Developers of a static analyzer decided to recheck the FreeBSD project and to show that even in such serious and qualitative projects PVS-Studio easily finds errors. This was the topic of their blog post - . Although this project is regularly checked by other known analyzer C*****y, it had a considerable number of potential vulnerabilities (CWE).

As the author states, he spent just 2-3 hours looking for the potential vulnerabilities, but it took him about 3 weeks to put it all in an article. The reason for the delay was that PVS-Studio issued a great number of general-analysis warnings, which had to be handled by doing certain settings of the analyzer. The vast majority of false positives appears because of various macros and they can be easily eliminated by using a variety of mechanisms, provided by PVS-Studio. Further on, the author gives examples of the tool customization with examples.

Besides the standard Copy-Paste errors and typos there were also 56 potential vulnerabilities detected. Of course, only a few of the found CWE errors can turn into CVE (more details about the difference between CWE and CVE can be found here ). However, the more bugs that fall under the classification of CWE are found by static analysis, the better.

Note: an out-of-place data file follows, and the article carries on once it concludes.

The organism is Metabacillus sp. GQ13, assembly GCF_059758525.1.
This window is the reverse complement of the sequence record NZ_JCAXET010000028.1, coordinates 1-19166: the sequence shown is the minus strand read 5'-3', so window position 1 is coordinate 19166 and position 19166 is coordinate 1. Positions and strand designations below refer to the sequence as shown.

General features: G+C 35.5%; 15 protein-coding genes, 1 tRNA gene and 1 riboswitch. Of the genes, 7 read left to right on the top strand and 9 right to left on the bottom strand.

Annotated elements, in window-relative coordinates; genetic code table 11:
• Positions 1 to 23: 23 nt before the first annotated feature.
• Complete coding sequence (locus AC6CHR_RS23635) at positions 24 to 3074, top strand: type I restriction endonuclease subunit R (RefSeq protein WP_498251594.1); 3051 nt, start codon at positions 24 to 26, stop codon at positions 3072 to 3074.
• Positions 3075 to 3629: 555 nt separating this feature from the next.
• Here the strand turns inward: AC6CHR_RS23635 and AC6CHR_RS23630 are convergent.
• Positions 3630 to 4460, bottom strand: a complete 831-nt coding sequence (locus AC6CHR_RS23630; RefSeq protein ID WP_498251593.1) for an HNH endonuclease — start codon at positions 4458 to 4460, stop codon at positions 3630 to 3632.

There is no doubt that the use of the static analyzer will be much higher if it is used regularly, not occasionally. A one-time check, like the one the author described in the article, can be a good way of showing the abilities of the analyzer, but it won’t be of real use to the project. The whole point of static analysis is that a lot of errors can be corrected at an early phase of the development. Additionally, it is much easier to keep the analyzer report “clean” and not to look for errors among hundreds of false positives. Here we have a complete analogy with the compiler warnings.

P.S. This is the second analysis of FreeBSD using PVS-Studio. The report of 2016 can be viewed by the link - .